It is revealing that an increasingly materialistic society is also a society with an increasingly distant awareness of God and God’s ownership of all life. As we push God to the fringes of life we become more possessive about money and things. Humans take center stage, acting as though we own the world and the creation is here to serve our ends and selves.
- Jesus says, “one’s life does not consist in the abundance of possessions” (Luke 12:15).
- Paul names three things as most precious of all: faith, hope, and love (1 Corinthians 13:13). These cannot be bought with money and they are no less obtainable in times of financial want than in times of plenty (Philippians 4:12-13). The value of our lives is also enhanced by a sense of purpose — living as agents of God’s mission in this world: the salt of the earth and the light of the world (Matthew 5:13-14).
- So, if we trust and serve our one true master, we can have abundant lives (John 10:10), lives that matter not only to us but to those we love and to the world at large.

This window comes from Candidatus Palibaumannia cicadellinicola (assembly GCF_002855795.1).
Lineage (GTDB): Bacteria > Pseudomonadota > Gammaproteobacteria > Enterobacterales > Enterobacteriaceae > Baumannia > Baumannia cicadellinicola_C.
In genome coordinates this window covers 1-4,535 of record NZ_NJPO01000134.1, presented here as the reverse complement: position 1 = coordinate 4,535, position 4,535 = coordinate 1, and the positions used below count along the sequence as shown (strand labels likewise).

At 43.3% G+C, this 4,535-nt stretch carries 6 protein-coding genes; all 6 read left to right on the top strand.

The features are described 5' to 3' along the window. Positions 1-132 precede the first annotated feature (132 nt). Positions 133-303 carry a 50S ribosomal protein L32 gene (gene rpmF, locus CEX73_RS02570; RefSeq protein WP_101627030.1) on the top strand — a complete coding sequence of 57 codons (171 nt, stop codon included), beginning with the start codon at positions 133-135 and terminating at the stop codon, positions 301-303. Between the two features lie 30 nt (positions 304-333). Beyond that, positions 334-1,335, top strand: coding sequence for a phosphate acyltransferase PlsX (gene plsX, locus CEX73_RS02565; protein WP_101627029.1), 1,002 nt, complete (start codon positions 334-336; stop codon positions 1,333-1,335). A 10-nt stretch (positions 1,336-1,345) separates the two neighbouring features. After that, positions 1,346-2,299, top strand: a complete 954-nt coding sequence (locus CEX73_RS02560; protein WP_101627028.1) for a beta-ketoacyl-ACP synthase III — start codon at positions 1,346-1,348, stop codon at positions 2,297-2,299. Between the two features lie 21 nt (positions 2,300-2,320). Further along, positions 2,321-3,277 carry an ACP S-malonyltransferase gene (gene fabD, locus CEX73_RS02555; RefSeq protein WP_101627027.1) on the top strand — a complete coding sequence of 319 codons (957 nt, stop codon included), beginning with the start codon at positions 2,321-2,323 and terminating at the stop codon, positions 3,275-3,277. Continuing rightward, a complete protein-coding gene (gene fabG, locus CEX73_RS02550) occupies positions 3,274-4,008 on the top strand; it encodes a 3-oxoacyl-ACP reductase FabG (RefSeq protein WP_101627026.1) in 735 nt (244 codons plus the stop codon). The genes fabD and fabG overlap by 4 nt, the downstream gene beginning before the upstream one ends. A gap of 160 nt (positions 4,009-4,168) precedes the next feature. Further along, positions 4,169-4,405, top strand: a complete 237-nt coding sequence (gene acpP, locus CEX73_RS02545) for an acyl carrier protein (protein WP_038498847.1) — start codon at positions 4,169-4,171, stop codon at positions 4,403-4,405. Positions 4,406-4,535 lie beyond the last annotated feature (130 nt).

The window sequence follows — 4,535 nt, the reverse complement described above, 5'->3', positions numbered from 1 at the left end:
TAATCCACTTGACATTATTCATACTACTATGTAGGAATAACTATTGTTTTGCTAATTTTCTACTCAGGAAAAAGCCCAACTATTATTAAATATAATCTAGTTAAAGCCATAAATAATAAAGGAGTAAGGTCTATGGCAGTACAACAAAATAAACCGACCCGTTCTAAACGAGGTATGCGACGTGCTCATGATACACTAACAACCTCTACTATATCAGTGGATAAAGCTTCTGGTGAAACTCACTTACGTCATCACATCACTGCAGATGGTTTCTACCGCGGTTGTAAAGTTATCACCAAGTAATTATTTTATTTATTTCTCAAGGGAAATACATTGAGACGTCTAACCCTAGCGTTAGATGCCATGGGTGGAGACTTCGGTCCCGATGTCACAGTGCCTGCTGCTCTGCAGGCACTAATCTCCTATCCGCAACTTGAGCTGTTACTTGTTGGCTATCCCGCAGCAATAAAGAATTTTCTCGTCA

Christian stewards are people who realize that God blesses them in many ways. Realizing how blessed they are, stewards want to be a blessing to others.
In the First Letter of John we read, “We love because God first loved us.” This is the core truth of all truths. Our love and our sharing are motivated by the awareness that others have loved us.
This says something about the importance of being loved and of love in our human families. It also says something about the importance of realizing how much God loved us. “For God so loved the world that he gave his only begotten Son to die for it” (John 3:16). That’s how much God loves you. Jesus Christ died for you. There is no greater love.
As stewards we know that greatest love, and, as a result, we want to love others in word and deed. Sharing of our time, our talents, and our treasures are all ways of expressing that love. That little envelope we put in the plate, in many ways, says, “God loves me, and I love you.”
Based on material from Mark Allan Powell and Gary F. Anderson.